BOSTON HEIGHTS — A local businessman is celebrating 40 years of selling pianos.
And who could have known he would be doing that in a former Harley-Davidson dealership?
Ted Good, the owner and CEO of Steinway Piano Gallery Cleveland, located at 334 E. Hines Hill Road, began his career in 1978 when he purchased Grecni Music Co. and then, with his wife, Teresa, founded the T.S. Good Church Organ Co. at age 26.
In 1983, Good became the youngest person ever to be appointed as a Steinway & Sons dealer. He was 31. Six years later, with his purchase of the historic Robinson Mansion in Akron, Good was granted the first license ever permitted by Steinway for the use of the name “Steinway Hall” outside of the Steinway & Sons company and family.
In 1996 he purchased the Cleveland Steinway dealership, which rounded out his representation to the entire Northeast Ohio area and included clients such as Oberlin Conservatory, the Cleveland Institute of Music and The Cleveland Orchestra.
Today, Good’s Steinway Piano Gallery is the only licensed dealer of Steinway and Steinway-designed pianos in Ohio. In addition to Steinways, Good sells Boston and Essex pianos.
The business moved into its current home — the former Liberty Harley-Davidson dealership — five years ago.
“The sense of responsibility to the art and music community by my parents has been the driving force for our company’s longevity,” said their daughter, Catherine Good Brulport, vice president of Steinway Piano Gallery Cleveland. “For them to have the vision and drive to do this for 40 years is something to be celebrated.”
Good said the late Henry Z. Steinway was a friend and mentor. Mr. Steinway was the last president of the company who was a family member, he said, and he often visited Cleveland.
“To give you an idea how close we were,” Good said, “my daughter Catherine literally grew up bouncing on his knee.”
Good also credited the sales trainers with Steinway and Sons for being a positive influence on him and his business.
“Catherine is the best example of that,” he said. In the past year he’s hired three new employees who have specialized jobs working with schools and houses of worship.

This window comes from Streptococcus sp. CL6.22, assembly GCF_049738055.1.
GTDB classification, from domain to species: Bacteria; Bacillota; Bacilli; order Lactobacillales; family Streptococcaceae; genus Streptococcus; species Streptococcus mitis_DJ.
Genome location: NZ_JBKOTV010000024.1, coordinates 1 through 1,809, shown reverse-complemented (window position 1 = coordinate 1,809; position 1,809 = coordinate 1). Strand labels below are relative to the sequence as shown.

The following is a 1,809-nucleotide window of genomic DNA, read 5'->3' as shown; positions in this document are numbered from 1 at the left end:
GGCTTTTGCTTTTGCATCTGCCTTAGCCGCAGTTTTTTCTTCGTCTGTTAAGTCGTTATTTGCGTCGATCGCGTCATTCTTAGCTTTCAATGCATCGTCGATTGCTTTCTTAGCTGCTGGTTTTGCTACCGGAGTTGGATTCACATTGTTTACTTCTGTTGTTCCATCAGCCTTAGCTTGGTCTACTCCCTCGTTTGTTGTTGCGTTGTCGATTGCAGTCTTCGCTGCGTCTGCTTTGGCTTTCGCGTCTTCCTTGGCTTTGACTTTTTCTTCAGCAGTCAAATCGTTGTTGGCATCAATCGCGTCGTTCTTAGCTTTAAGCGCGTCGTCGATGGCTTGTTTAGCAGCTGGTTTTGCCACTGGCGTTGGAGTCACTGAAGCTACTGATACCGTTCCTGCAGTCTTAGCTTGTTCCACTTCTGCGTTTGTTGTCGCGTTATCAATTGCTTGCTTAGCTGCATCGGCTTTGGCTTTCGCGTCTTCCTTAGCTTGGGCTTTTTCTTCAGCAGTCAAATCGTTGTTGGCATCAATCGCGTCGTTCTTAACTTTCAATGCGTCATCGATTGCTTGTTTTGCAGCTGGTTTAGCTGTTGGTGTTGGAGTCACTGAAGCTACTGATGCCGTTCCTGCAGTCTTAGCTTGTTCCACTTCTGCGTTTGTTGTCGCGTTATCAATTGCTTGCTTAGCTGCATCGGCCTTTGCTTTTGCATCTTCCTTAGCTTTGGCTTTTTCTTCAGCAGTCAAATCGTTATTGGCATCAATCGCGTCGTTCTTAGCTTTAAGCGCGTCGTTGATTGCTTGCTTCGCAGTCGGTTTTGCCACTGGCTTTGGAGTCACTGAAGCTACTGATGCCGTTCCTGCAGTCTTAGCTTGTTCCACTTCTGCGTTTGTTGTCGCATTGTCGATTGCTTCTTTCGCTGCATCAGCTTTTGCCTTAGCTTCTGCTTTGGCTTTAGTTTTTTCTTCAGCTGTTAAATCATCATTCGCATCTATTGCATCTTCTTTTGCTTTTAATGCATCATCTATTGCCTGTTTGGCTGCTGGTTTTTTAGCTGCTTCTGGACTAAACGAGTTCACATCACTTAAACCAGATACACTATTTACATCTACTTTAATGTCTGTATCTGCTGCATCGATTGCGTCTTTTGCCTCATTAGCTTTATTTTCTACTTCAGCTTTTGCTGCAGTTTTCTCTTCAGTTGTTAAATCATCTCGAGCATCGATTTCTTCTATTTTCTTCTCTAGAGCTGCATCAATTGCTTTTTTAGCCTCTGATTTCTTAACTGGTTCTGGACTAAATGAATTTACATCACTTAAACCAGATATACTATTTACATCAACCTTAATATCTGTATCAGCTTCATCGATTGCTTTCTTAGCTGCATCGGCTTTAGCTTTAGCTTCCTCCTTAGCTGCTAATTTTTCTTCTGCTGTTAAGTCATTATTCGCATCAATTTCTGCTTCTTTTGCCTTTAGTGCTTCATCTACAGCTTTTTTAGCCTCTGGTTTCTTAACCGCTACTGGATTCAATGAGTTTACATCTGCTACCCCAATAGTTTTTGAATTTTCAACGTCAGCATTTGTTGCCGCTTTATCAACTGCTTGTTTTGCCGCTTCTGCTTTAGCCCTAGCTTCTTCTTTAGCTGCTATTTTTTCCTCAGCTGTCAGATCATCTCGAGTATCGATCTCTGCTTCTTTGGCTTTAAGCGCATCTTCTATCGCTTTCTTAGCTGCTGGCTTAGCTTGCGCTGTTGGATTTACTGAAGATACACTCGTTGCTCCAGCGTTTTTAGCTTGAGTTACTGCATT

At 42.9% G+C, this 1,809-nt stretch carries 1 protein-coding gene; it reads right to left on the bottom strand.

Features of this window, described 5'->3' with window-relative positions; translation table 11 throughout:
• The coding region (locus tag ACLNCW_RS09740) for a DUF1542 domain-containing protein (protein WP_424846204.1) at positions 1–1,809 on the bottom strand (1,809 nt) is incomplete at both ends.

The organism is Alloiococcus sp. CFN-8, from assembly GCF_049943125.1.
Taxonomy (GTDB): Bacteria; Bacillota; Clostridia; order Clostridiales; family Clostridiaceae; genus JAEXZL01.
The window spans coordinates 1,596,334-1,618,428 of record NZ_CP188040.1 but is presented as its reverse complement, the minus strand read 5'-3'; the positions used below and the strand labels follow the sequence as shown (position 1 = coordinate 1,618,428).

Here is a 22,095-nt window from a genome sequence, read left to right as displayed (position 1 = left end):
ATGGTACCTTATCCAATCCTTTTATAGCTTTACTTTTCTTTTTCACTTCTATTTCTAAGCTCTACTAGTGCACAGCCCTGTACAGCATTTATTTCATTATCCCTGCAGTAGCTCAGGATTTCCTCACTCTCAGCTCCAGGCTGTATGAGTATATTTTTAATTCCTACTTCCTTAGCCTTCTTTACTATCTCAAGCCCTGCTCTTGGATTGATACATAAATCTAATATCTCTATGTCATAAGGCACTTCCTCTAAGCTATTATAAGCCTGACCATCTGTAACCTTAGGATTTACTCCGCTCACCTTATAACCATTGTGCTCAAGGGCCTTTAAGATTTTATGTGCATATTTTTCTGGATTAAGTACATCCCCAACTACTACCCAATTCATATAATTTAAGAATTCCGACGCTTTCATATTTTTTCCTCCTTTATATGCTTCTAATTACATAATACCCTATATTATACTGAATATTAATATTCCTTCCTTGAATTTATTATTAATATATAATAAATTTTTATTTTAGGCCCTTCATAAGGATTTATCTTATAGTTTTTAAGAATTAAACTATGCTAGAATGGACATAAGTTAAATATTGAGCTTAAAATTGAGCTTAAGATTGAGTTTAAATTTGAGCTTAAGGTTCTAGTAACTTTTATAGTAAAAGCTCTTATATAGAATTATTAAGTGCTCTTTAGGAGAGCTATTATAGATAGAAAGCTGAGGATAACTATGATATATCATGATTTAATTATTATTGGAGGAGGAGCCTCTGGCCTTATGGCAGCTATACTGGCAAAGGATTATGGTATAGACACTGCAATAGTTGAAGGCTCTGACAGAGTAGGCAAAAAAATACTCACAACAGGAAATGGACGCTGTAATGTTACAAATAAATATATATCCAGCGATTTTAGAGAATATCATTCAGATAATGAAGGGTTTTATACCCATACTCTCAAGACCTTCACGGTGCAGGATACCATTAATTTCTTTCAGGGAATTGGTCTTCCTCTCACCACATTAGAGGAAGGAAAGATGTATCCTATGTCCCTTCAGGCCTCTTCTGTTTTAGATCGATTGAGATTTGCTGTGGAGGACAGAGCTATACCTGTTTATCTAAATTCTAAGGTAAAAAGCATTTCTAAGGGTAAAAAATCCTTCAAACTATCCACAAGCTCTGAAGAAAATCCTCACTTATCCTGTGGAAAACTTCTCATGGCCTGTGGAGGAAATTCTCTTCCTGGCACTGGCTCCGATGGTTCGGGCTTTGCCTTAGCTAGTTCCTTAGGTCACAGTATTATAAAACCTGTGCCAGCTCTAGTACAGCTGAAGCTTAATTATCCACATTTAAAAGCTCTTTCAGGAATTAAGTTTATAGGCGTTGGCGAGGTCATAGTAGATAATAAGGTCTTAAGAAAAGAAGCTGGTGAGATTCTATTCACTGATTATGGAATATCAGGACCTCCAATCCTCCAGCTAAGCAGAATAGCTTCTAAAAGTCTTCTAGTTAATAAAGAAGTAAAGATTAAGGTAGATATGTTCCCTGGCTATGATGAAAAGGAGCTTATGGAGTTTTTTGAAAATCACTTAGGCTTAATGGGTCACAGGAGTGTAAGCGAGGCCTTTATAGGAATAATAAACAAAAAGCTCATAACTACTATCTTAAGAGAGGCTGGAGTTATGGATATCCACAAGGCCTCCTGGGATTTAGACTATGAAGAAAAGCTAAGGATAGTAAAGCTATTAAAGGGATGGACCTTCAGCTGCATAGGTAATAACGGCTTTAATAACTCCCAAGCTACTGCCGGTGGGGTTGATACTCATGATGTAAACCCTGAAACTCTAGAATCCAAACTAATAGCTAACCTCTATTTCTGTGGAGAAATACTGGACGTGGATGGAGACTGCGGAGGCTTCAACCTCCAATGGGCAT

Bryan Finnegan, a resident of Cuyahoga Falls, has worked with Good for 30 years. Finnegan heads up his residential sales department and has experience in all areas. His other longtime employee is Flo Kulak, who is in charge of the office. She has been with the Piano Gallery 25 years.
Steinway Piano Gallery has seven employees, all full time. T.S. Good Church Organ Co., located at the same address, has one employee, also full time. T.S. Good designs and installs church organs.
At any given time, there are 75-80 pianos in stock, he said, with many on display in front and many more in back. These pianos are new and used. Almost every piano he sells has a trade-in.
“Pianos last a long time. They don’t go away and it’s hard to get rid of them,” Good said. “People certainly don’t buy a Steinway as their first piano … So, everybody has something to trade in. We have every brand.”
Both Ted and Teresa Good have served as president of the Cleveland International Piano Competition, an organization for which they now hold the roles of “Lifetime Director.” He also serves on the Akron Symphony Board of Trustees.
True music lovers, the Goods have been season subscribers to every symphony in the Northeast Ohio area since 1983. They attend more than 80 concerts a year and have supported and befriended many artists.
Although he doesn’t play the piano, Good said he loves listening to it and he’s always amazed by those who play it well.
“I really love pianists,” Good said. “The things they do with this instruments … I’ve watched them do it for 40 years and I can’t believe a human being can do it. Until you see a classical pianist playing the great works up close … It’s an unbelievable experience.”